‘Behaviour doesn’t lie’ – Paine wants Australia to be judged by on-field actions

Tim Paine invoked the spirit of Winston Churchill by insisting Australia will be judged on their on-field actions ahead of the first Ashes Test against England.

A quote of “behaviour doesn’t lie” from the former Prime Minister of the United Kingdom may be apocryphal but the message was clear: Australia will not allow old habits to creep in.

The ball-tampering scandal last year led to a sea change in a number of areas, and since the Cape Town incident no Australian has been in breach of the International Cricket Council’s code of conduct.

Australia’s captain is convinced the pressures of a five-Test series against England, where the tourists are likely to be given a rough ride by a fervent Edgbaston crowd as they look to defend the urn, will change nothing.

“We’re going to play competitive Test match cricket like any other nation does,” Paine said. “Our guys understand what’s expected of them. They are role models not just for Australian people but all around the world.

“There’s been a quote hanging around the changing room this week from Winston Churchill and that’s that ‘behaviour doesn’t lie’.

“Brad Haddin (Australia’s fielding coach and former wicketkeeper) brought that up with me the other day in one of the chats we had and I quite liked it.

“We can talk all we like about how we’re going to behave, ultimately you guys will see how we behave and can judge for yourselves.

David Warner, Steve Smith and Cameron Bancroft are all in the Australia squad
David Warner, Steve Smith and Cameron Bancroft (left to right) are all in the Australia squad (Jacob King/PA)

“We’ve raised that with our own team. We’ve also internally spoken about our behaviour and the way we’re going to be seen. I think it’s a great quote for us.”

Thursday could mark the first time Steve Smith, David Warner and Cameron Bancroft take to the field for Australia since ‘Sandpapergate’.

The trio each served lengthy suspensions for their roles in an attempt to doctor the ball against South Africa, and Smith and Warner have both been barracked on these shores during the World Cup.

It is anticipated England’s supporters will up the ante this week, something Paine and Australia are prepared for in a series that will mark the start of the inaugural World Test Championship.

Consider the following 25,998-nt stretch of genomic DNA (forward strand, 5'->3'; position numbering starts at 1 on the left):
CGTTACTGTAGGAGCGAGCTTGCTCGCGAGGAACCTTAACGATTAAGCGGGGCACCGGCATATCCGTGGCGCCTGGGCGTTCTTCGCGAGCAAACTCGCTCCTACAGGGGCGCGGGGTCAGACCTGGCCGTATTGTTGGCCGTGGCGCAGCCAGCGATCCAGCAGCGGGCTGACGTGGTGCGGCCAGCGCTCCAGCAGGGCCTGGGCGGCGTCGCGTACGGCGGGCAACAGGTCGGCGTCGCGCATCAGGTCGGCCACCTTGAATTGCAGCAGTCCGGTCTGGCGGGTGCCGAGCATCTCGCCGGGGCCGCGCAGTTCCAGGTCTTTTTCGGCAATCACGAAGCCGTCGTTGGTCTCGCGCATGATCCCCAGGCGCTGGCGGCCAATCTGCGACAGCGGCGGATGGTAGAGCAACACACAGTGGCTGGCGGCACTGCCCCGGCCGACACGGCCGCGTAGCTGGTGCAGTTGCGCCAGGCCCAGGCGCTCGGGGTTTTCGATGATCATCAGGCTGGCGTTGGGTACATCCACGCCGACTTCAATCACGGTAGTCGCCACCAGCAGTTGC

“It’s got the potential to unsettle anyone. They’re human beings, they’ve got feelings, they’re no different to anyone else,” Paine said.

  • Steve Smith - one-year ban
  • David Warner - one-year ban
  • Cameron Bancroft - nine-month ban

“We spoke about the fact we think it’s going to go up a notch and traditionally if you speak about what might happen, when it does you’ve got a plan in place to handle it and that’s what we’ve done.”

Smith and Warner are set for their Test returns, playing for the first time under Paine, who admitted he has sought their wisdom in the last couple of weeks.

“It’s no different from any other game of cricket. The more experienced players you have on your team generally, the more it’s going to help,” Paine said.

“We’re in a really lucky situation. We’ve got two world-class batsmen, two guys who have played a lot of cricket, a lot of cricket in England, a lot of big Test matches. For us not to tap into their knowledge would be silly.”

The teams have contrasting fortunes at the Birmingham venue, England have won their last 11 fixtures in all formats while Australia’s last victory here in any match was in 2001.

England celebrate victory over Australia at Edgbaston in 2005
England celebrate victory over Australia at Edgbaston in 2005 (Nick Potts/PA)

However, Paine is adamant the ground holds no fear for Australia. When asked if there is a more intimidating stadium in world cricket, Paine responded: “Than this? I could name you 15.”

As for whether he has settled on his XI, he added: “Yes, I have. But I don’t get the final say so we’ll have a team put out at the toss.”

The 34-year-old’s own place in the side would be the subject of speculation were he not skipper, with fellow gloveman Alex Carey surprisingly left out of the squad despite an encouraging World Cup campaign.

Asked whether he feels the need to justify his place, Paine responded: “No, not at all. I’m 34 years old, I don’t really care about my place in the side anymore.

“I’m here to do a job. I’ve been put in this team to captain and keep wicket to the best of my ability. That’s all I can do. At 34 years of age if you’re looking further ahead than the next Test match you’re kidding yourself.

“I realise how lucky I am – the position I’ve come from and the position I’m now in.”

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